Home Economy Turco’s grocery store in Yorktown sells to Uncle Giuseppe’s

Turco’s grocery store in Yorktown sells to Uncle Giuseppe’s

SHARE

The Turco’s specialty grocery store in Yorktown Heights was scheduled to begin operating as an Uncle Giuseppe’s Marketplace store on Oct. 21, following its acquisition by the Farmingdale, Long Island-based chain. Uncle Giuseppe’s operates stores in East Meadow, Massapequa, Melville, Port Jefferson Station, Port Washington and Smithtown on Long Island and in Ramsey, New Jersey.

Uncle Giuseppe’s is headed by Carl DelPrete, co-founder and CEO, and Philip DelPrete, co-

Preston Turco. Image via Turco’s

founder and president. “I’ve known the DelPretes for over 30 years,” Preston Turco told the Business Journal. “They, like myself, broke their rear ends to get to where they are and they’re extremely successful. All their new stores are really state of the art, better than any supermarket I’ve ever seen.”

Uncle Giuseppe’s plans a renovation and expansion of the Turco’s store at 370 Downing Drive. “The store needs it,” Turco said. “It’s 20 years old, so a lot of the cases and fixtures need to be updated, so they’re going to do it fine. They’re great people, very fine workers and they have a staff of 1,800 people behind them. They’re going to make the store even better.”

Selling the store marks the end of a long career in the food business for Turco. He learned the trade while working at his father’s green grocer store in upper Manhattan, eventually opening three of his own fruit and vegetable stores in the Bronx. That was followed by his opening of a Turco’s store on Central Avenue in Hartsdale, which started out at under 10,000 square feet and grew to more than twice that size. Hartsdale also was where he met his wife, Evelyn. About 30 years into the run of the Hartsdale store, Turco’s North LLC opened in Yorktown Heights and the Hartsdale location was phased out.

“You know, being an independent and being in Westchester for 44 years, when I first opened there was Finast, there was Bohack, there was A&P, there was Shopwell, there was Food Emporium. There were dozens of supermarkets everywhere and I survived them all. I’ve got to thank the customers. They chose me to be their supermarket, so it’s all them,” Turco said.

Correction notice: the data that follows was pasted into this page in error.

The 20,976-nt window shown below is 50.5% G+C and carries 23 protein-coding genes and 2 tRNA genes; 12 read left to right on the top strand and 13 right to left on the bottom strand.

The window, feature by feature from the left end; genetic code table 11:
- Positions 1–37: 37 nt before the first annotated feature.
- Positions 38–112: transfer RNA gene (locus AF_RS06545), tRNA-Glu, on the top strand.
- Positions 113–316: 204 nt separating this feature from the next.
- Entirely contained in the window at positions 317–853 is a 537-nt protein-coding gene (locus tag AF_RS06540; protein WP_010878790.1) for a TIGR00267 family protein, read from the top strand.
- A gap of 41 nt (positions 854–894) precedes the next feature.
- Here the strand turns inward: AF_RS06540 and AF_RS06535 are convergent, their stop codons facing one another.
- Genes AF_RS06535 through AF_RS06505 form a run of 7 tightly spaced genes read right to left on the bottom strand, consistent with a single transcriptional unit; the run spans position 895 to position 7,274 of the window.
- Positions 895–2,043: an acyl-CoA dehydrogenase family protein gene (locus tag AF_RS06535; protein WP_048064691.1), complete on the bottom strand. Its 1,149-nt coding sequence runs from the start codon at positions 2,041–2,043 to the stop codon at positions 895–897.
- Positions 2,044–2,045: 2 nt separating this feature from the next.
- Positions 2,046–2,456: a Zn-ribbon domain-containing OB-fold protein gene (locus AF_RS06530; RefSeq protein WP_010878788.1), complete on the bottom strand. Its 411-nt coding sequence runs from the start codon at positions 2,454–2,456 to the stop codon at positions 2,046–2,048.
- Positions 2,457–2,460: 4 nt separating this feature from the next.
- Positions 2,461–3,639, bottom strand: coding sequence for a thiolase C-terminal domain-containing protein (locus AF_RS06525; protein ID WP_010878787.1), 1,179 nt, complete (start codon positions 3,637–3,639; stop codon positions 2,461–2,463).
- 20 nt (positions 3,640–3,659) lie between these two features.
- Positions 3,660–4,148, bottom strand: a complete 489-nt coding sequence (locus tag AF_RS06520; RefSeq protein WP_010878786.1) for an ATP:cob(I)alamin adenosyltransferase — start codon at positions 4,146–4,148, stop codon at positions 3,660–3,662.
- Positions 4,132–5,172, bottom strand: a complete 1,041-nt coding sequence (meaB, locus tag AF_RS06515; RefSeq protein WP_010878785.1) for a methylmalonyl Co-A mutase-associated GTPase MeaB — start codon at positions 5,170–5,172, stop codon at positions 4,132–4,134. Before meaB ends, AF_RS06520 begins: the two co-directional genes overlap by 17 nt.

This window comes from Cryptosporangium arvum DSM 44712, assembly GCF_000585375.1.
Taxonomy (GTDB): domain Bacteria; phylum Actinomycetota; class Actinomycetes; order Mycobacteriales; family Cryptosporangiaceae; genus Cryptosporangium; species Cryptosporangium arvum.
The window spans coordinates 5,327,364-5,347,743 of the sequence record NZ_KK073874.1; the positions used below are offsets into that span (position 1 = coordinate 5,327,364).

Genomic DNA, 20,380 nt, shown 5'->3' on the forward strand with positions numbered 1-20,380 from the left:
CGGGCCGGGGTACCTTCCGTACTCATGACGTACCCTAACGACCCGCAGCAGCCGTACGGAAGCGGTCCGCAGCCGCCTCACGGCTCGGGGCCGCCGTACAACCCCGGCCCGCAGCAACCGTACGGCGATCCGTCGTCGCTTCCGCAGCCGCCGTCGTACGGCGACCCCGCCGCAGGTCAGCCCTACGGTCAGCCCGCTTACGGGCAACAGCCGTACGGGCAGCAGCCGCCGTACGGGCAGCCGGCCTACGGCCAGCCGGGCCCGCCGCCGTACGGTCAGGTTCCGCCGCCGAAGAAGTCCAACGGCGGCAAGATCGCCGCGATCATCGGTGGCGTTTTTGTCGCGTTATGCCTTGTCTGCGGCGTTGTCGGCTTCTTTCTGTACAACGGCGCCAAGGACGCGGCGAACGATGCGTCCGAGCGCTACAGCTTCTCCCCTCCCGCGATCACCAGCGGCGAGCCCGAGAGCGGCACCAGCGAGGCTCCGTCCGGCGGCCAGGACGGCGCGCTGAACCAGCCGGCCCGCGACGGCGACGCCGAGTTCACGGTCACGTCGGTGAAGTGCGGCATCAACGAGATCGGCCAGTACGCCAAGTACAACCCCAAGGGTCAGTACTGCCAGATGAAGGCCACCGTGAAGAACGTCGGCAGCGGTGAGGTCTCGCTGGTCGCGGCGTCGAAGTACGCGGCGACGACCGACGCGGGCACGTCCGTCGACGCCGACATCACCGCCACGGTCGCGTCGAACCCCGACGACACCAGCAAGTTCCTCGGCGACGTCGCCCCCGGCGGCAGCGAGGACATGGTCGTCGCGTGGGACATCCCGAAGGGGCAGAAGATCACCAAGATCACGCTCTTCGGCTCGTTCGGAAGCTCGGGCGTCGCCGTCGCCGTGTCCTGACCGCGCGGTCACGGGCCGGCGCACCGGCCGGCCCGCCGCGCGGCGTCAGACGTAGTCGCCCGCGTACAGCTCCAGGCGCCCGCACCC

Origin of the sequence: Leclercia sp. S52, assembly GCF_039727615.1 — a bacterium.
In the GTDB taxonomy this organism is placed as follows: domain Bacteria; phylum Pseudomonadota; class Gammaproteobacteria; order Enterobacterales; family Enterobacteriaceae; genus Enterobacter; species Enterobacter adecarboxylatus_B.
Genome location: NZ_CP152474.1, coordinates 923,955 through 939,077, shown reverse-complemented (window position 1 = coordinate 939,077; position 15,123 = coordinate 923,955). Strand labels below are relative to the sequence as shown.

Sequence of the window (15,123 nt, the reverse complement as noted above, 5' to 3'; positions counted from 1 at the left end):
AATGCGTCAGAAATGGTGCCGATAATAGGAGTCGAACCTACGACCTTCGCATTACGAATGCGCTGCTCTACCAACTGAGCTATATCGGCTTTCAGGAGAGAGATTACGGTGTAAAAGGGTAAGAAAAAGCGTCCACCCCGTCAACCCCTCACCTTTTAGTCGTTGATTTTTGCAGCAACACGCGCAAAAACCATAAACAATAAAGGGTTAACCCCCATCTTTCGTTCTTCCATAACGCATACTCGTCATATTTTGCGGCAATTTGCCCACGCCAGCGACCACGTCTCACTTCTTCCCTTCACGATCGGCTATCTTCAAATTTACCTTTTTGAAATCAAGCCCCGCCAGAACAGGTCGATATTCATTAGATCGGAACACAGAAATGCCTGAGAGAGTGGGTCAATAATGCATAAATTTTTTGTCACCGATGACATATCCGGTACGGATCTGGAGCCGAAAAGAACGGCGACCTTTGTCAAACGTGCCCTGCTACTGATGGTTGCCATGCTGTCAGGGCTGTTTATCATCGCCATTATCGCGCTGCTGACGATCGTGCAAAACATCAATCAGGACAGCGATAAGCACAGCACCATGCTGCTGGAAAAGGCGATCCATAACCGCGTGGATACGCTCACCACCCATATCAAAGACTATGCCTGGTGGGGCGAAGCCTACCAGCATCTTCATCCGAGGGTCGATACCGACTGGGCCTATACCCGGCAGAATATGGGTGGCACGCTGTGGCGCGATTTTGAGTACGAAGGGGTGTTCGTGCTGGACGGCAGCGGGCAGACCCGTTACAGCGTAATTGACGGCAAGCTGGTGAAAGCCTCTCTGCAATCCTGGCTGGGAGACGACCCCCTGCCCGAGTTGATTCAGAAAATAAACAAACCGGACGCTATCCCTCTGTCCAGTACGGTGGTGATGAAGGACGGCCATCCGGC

Turco’s has been known not only for the items on its shelves and in its food cases, but for the baked goods and specialties it has been preparing fresh daily, sometimes several times a day. The Yorktown Heights store, covering about 39,000 square feet, has been operated with a payroll of about 180 employees, who were expected to transfer to Uncle Giuseppe’s. Among the store’s features have been a food court, an ice cream parlor, a cappuccino bar, a soup and salad bar and a pizzeria offering 20 varieties. Uncle Giuseppe’s stores have similar features. Its largest is the one at Port Jefferson Station with 53,570 square feet, followed by the 49,645-square-foot store in Ramsey.

Turco, who is 73, said the expressions of thanks and warmth he’s been receiving from customers and colleagues alike in recent days has brought a few tears to his eyes. “We had great relationships with our people, all the people, customer after customer. It’s great,” he said.

Turco said that he and Evelyn plan to remain active in retirement. “We ride bikes, we play tennis, we ski, we horseback ride, we play golf, we swim. I used to ski once a year. Now I’m going to ski three or four times a year. It’s time to relax.”

Print Friendly, PDF & Email

LEAVE A REPLY

Please enter your comment!
Please enter your name here